With a range from Minnesota to Massachusetts south to Mississippi and Georgia, Wild Quinine is most common in the Tallgrass Prairie region of the Midwest and on the Atlantic Coastal Plain in Virginia and North Carolina.
Wild Quinine grows to around 3 feet tall, depending on conditions. It blooms in Midsummer from about June to August. Wild quinine is an aster family species, evidenced by its composite flowers. Similar to other Aster family plants, wild quinine flowers appear in flat-topped clusters.
Wild quinine is a good plant to include in mixed prairie plantings, as well as in native plant based perennial gardens.
The large basal leaves make a good contrast to finer-leaved grasses and perennials, and the white blooms help to tie plantings together. The plants also grow only 2-3 feet tall, making it one of the shorter prairie plants. Wild quinine has tough stems that don't arch over, making it good for the edge of a perennial border where lawn is mowed up to the edge.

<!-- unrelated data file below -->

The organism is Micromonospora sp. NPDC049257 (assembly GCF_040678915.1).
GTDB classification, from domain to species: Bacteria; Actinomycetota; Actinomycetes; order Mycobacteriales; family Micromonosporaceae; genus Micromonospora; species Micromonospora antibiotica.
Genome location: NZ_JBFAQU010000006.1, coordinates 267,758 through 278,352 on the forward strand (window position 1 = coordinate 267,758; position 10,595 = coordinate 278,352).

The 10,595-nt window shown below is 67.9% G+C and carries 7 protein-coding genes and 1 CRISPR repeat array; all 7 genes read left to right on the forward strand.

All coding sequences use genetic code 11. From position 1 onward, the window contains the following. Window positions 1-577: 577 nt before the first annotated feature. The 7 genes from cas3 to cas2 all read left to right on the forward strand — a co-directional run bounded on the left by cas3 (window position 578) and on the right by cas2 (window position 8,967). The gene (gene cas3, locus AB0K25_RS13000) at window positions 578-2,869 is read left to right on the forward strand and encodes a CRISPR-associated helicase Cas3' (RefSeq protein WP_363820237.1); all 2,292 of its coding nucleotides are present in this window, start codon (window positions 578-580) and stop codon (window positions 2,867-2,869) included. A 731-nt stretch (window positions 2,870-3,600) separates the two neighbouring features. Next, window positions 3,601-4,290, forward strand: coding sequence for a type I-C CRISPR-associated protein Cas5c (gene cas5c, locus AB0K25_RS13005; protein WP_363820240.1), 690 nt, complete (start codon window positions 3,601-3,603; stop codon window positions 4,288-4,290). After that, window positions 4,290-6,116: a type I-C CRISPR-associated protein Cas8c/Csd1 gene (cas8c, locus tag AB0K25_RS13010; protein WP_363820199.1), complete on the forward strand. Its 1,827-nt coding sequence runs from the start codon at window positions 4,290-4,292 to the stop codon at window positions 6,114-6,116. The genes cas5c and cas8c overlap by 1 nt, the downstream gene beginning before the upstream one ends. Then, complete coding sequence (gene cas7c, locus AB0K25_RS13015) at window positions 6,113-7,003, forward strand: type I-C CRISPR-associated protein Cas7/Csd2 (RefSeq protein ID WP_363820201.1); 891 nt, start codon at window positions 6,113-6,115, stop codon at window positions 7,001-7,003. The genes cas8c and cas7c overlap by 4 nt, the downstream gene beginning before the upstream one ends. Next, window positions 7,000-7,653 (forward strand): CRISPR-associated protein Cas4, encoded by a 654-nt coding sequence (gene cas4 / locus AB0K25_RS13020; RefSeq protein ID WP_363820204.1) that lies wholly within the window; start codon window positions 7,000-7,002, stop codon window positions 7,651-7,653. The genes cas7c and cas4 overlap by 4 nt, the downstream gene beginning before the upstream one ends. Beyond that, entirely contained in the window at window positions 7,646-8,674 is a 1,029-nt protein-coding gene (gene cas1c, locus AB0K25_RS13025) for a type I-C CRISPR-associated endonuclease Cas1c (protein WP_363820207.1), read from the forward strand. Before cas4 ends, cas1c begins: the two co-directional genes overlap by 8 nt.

Wild quinine is a good pollinator plant, attracting bees and butterflies. Rabbits and deer avoid the plant, since the leaves are rough in texture and very bitter.
Wild quinine is a very easy-to-grow native wildflower - The plants are somewhat sensitive to transplanting, but this can be resolved with our SuperPlugs that are planted directly in the ground.
Plant wild quinine in average soil in full sun - Some shade is tolerated, but form will be better in sun. The plants are very drought tolerant and can go weeks without rain. Space 18 inches apart and plant in groups of at least 3 to 5 plants.
|Common Name:||Wild Quinine|
|Botanical Name:||Parthenium integrifolium|
|USDA Hardiness Zones:||4-8|
|Texture:||Coarse (Large Leaves)|
|Light Exposure:||Full Sun to Part Shade; Prairies and Meadows|
|Soil Moisture:||Average to Dry|
|Soil Texture:||Clay to Sandy Loam|
|Soil PH:||Neutral to Slightly Acidic|
|Landscape Uses:||Accent Plant, Mass Planting, Restoration Plantings|
|Benefits:||Attracts Pollinators, Drought Tolerant, Rabbit Resistant, Deer Resistant|
|Ecological Function:||Nectar and Pollen, Larval Food Source|